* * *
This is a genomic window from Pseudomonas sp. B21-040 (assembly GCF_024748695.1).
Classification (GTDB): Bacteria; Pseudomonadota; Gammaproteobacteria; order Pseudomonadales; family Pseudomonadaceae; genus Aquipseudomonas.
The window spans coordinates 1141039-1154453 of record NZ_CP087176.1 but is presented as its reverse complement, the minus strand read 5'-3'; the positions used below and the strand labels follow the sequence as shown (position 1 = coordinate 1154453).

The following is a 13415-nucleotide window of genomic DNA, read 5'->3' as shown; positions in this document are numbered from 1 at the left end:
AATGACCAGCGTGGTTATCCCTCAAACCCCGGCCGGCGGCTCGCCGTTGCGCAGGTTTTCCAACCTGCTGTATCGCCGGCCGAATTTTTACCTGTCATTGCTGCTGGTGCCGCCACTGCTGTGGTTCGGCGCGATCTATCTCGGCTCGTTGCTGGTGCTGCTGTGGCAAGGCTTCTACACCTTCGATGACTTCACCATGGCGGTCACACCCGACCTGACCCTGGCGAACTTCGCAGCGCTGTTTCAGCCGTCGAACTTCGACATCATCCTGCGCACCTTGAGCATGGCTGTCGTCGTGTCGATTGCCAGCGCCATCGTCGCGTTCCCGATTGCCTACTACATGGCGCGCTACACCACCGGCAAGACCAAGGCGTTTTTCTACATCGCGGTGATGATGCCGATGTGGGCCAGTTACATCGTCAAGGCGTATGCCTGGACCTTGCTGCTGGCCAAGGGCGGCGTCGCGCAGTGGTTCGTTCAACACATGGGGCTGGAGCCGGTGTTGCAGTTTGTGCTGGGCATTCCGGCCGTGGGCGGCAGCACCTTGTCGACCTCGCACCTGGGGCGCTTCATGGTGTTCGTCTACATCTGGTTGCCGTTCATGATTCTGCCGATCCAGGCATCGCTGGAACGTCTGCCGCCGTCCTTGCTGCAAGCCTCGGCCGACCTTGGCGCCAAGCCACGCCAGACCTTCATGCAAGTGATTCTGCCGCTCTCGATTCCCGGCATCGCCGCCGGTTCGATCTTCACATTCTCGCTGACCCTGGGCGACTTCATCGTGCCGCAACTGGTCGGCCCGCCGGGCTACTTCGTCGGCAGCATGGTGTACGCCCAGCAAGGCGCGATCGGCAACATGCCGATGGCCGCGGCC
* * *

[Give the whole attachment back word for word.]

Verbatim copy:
This is a genomic window from Pseudomonas sp. B21-040 (assembly GCF_024748695.1).
Classification (GTDB): Bacteria; Pseudomonadota; Gammaproteobacteria; order Pseudomonadales; family Pseudomonadaceae; genus Aquipseudomonas.
The window spans coordinates 1141039-1154453 of record NZ_CP087176.1 but is presented as its reverse complement, the minus strand read 5'-3'; the positions used below and the strand labels follow the sequence as shown (position 1 = coordinate 1154453).

The following is a 13415-nucleotide window of genomic DNA, read 5'->3' as shown; positions in this document are numbered from 1 at the left end:
AATGACCAGCGTGGTTATCCCTCAAACCCCGGCCGGCGGCTCGCCGTTGCGCAGGTTTTCCAACCTGCTGTATCGCCGGCCGAATTTTTACCTGTCATTGCTGCTGGTGCCGCCACTGCTGTGGTTCGGCGCGATCTATCTCGGCTCGTTGCTGGTGCTGCTGTGGCAAGGCTTCTACACCTTCGATGACTTCACCATGGCGGTCACACCCGACCTGACCCTGGCGAACTTCGCAGCGCTGTTTCAGCCGTCGAACTTCGACATCATCCTGCGCACCTTGAGCATGGCTGTCGTCGTGTCGATTGCCAGCGCCATCGTCGCGTTCCCGATTGCCTACTACATGGCGCGCTACACCACCGGCAAGACCAAGGCGTTTTTCTACATCGCGGTGATGATGCCGATGTGGGCCAGTTACATCGTCAAGGCGTATGCCTGGACCTTGCTGCTGGCCAAGGGCGGCGTCGCGCAGTGGTTCGTTCAACACATGGGGCTGGAGCCGGTGTTGCAGTTTGTGCTGGGCATTCCGGCCGTGGGCGGCAGCACCTTGTCGACCTCGCACCTGGGGCGCTTCATGGTGTTCGTCTACATCTGGTTGCCGTTCATGATTCTGCCGATCCAGGCATCGCTGGAACGTCTGCCGCCGTCCTTGCTGCAAGCCTCGGCCGACCTTGGCGCCAAGCCACGCCAGACCTTCATGCAAGTGATTCTGCCGCTCTCGATTCCCGGCATCGCCGCCGGTTCGATCTTCACATTCTCGCTGACCCTGGGCGACTTCATCGTGCCGCAACTGGTCGGCCCGCCGGGCTACTTCGTCGGCAGCATGGTGTACGCCCAGCAAGGCGCGATCGGCAACATGCCGATGGCCGCGGCC